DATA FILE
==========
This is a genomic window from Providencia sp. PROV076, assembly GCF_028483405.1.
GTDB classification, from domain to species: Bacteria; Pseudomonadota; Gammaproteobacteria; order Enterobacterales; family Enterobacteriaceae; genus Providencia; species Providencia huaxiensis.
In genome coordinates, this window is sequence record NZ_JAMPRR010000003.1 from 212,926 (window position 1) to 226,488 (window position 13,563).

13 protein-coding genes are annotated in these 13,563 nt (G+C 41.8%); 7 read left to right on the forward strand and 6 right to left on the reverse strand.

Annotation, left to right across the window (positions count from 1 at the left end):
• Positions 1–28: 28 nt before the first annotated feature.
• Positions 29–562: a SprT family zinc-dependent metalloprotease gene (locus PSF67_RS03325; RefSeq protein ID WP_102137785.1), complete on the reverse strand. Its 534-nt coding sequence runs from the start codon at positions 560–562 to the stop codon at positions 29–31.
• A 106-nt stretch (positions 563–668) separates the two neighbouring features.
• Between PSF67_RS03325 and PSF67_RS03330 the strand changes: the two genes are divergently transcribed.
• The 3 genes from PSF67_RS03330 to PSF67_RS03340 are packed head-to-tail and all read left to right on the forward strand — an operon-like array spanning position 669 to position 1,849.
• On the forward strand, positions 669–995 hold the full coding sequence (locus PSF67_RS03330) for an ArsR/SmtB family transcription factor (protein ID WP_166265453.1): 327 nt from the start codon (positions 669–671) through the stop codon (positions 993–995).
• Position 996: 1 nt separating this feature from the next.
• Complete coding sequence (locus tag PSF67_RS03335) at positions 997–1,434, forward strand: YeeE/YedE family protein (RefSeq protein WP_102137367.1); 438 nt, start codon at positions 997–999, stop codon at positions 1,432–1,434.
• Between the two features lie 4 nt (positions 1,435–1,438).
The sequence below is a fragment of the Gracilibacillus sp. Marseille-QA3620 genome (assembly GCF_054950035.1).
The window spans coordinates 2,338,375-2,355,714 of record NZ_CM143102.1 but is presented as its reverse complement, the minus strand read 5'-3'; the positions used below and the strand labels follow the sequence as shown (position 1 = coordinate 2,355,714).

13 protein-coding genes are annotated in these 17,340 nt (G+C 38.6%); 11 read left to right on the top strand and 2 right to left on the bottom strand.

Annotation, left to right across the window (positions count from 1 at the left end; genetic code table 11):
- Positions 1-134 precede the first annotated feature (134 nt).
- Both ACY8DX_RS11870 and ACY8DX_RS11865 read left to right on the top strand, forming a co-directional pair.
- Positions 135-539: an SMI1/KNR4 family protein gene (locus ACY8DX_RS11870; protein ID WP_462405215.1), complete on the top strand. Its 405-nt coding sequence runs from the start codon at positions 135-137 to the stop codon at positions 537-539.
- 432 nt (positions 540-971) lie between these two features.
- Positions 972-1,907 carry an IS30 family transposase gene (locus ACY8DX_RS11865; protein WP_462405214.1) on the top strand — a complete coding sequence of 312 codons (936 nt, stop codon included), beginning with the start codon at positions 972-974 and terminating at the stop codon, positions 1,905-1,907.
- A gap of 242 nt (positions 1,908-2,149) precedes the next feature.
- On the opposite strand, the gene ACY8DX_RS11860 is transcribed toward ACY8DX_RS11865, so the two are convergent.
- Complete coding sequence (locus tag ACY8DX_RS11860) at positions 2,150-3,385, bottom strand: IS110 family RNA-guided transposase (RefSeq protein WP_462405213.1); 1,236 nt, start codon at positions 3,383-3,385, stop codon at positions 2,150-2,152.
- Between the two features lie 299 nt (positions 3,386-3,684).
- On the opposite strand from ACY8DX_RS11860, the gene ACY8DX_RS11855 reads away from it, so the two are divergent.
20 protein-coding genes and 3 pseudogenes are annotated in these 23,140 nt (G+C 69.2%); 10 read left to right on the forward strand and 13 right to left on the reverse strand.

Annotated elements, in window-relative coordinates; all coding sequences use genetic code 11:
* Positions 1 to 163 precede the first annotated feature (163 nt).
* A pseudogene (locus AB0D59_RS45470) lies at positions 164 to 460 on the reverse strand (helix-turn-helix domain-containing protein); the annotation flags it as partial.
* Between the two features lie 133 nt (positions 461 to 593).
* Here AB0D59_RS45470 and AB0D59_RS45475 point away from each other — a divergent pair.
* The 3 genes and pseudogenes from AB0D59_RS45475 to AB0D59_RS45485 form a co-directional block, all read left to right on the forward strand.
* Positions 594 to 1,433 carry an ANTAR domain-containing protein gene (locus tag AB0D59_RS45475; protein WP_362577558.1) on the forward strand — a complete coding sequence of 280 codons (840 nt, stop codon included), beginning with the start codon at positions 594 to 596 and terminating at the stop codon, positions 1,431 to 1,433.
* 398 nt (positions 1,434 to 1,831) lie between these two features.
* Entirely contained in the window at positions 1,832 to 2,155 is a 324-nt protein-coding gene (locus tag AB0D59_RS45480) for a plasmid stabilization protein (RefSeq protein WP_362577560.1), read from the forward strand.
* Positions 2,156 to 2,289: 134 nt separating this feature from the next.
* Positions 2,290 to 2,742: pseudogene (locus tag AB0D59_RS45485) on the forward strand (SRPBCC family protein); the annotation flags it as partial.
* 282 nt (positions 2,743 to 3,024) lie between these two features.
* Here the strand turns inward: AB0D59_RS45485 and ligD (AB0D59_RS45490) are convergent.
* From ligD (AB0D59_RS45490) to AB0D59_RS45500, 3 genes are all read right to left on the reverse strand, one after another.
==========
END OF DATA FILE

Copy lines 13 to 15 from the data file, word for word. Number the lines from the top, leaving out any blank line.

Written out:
• Complete coding sequence (locus tag PSF67_RS03335) at positions 997–1,434, forward strand: YeeE/YedE family protein (RefSeq protein WP_102137367.1); 438 nt, start codon at positions 997–999, stop codon at positions 1,432–1,434.
• Between the two features lie 4 nt (positions 1,435–1,438).
The sequence below is a fragment of the Gracilibacillus sp. Marseille-QA3620 genome (assembly GCF_054950035.1).